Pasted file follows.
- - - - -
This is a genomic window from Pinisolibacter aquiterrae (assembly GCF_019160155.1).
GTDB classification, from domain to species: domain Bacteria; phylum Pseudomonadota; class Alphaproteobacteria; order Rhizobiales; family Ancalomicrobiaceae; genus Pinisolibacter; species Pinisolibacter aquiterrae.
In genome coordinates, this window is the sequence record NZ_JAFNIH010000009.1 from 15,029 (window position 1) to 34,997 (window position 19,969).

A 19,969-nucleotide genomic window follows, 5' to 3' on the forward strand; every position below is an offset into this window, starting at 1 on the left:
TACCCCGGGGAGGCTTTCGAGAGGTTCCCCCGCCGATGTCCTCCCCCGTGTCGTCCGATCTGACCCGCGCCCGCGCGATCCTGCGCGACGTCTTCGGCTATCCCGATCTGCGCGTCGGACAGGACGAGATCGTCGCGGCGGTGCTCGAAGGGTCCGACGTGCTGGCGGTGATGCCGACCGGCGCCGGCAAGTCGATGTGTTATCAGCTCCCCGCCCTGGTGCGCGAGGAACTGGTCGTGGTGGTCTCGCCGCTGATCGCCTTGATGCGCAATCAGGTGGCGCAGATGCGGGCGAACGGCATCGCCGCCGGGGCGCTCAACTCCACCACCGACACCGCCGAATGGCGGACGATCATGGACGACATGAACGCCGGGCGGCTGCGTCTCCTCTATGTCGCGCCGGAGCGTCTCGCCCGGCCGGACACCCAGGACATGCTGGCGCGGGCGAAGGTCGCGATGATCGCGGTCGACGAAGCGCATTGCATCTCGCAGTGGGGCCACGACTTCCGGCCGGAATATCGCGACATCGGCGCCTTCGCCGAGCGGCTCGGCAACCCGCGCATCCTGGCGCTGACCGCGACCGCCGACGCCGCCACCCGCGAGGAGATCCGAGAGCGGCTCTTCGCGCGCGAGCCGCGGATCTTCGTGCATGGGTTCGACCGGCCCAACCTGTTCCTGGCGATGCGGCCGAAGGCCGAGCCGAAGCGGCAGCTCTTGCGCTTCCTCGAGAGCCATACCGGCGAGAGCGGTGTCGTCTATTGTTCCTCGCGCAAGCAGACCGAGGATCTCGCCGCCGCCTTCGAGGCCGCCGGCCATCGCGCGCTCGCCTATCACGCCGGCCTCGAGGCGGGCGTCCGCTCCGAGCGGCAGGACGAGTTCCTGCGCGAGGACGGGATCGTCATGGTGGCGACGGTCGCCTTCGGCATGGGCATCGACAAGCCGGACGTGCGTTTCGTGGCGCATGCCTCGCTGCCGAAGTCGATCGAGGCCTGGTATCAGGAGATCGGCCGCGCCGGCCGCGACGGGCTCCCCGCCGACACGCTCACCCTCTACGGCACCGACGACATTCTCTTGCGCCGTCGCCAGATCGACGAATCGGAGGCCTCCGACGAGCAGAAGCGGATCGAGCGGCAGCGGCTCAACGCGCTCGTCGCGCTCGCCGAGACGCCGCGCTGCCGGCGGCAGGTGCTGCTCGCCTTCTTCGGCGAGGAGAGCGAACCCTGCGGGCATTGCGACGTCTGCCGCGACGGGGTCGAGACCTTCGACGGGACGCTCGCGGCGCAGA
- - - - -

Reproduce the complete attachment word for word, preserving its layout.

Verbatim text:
This is a genomic window from Pinisolibacter aquiterrae (assembly GCF_019160155.1).
GTDB classification, from domain to species: domain Bacteria; phylum Pseudomonadota; class Alphaproteobacteria; order Rhizobiales; family Ancalomicrobiaceae; genus Pinisolibacter; species Pinisolibacter aquiterrae.
In genome coordinates, this window is the sequence record NZ_JAFNIH010000009.1 from 15,029 (window position 1) to 34,997 (window position 19,969).

A 19,969-nucleotide genomic window follows, 5' to 3' on the forward strand; every position below is an offset into this window, starting at 1 on the left:
TACCCCGGGGAGGCTTTCGAGAGGTTCCCCCGCCGATGTCCTCCCCCGTGTCGTCCGATCTGACCCGCGCCCGCGCGATCCTGCGCGACGTCTTCGGCTATCCCGATCTGCGCGTCGGACAGGACGAGATCGTCGCGGCGGTGCTCGAAGGGTCCGACGTGCTGGCGGTGATGCCGACCGGCGCCGGCAAGTCGATGTGTTATCAGCTCCCCGCCCTGGTGCGCGAGGAACTGGTCGTGGTGGTCTCGCCGCTGATCGCCTTGATGCGCAATCAGGTGGCGCAGATGCGGGCGAACGGCATCGCCGCCGGGGCGCTCAACTCCACCACCGACACCGCCGAATGGCGGACGATCATGGACGACATGAACGCCGGGCGGCTGCGTCTCCTCTATGTCGCGCCGGAGCGTCTCGCCCGGCCGGACACCCAGGACATGCTGGCGCGGGCGAAGGTCGCGATGATCGCGGTCGACGAAGCGCATTGCATCTCGCAGTGGGGCCACGACTTCCGGCCGGAATATCGCGACATCGGCGCCTTCGCCGAGCGGCTCGGCAACCCGCGCATCCTGGCGCTGACCGCGACCGCCGACGCCGCCACCCGCGAGGAGATCCGAGAGCGGCTCTTCGCGCGCGAGCCGCGGATCTTCGTGCATGGGTTCGACCGGCCCAACCTGTTCCTGGCGATGCGGCCGAAGGCCGAGCCGAAGCGGCAGCTCTTGCGCTTCCTCGAGAGCCATACCGGCGAGAGCGGTGTCGTCTATTGTTCCTCGCGCAAGCAGACCGAGGATCTCGCCGCCGCCTTCGAGGCCGCCGGCCATCGCGCGCTCGCCTATCACGCCGGCCTCGAGGCGGGCGTCCGCTCCGAGCGGCAGGACGAGTTCCTGCGCGAGGACGGGATCGTCATGGTGGCGACGGTCGCCTTCGGCATGGGCATCGACAAGCCGGACGTGCGTTTCGTGGCGCATGCCTCGCTGCCGAAGTCGATCGAGGCCTGGTATCAGGAGATCGGCCGCGCCGGCCGCGACGGGCTCCCCGCCGACACGCTCACCCTCTACGGCACCGACGACATTCTCTTGCGCCGTCGCCAGATCGACGAATCGGAGGCCTCCGACGAGCAGAAGCGGATCGAGCGGCAGCGGCTCAACGCGCTCGTCGCGCTCGCCGAGACGCCGCGCTGCCGGCGGCAGGTGCTGCTCGCCTTCTTCGGCGAGGAGAGCGAACCCTGCGGGCATTGCGACGTCTGCCGCGACGGGGTCGAGACCTTCGACGGGACGCTCGCGGCGCAGA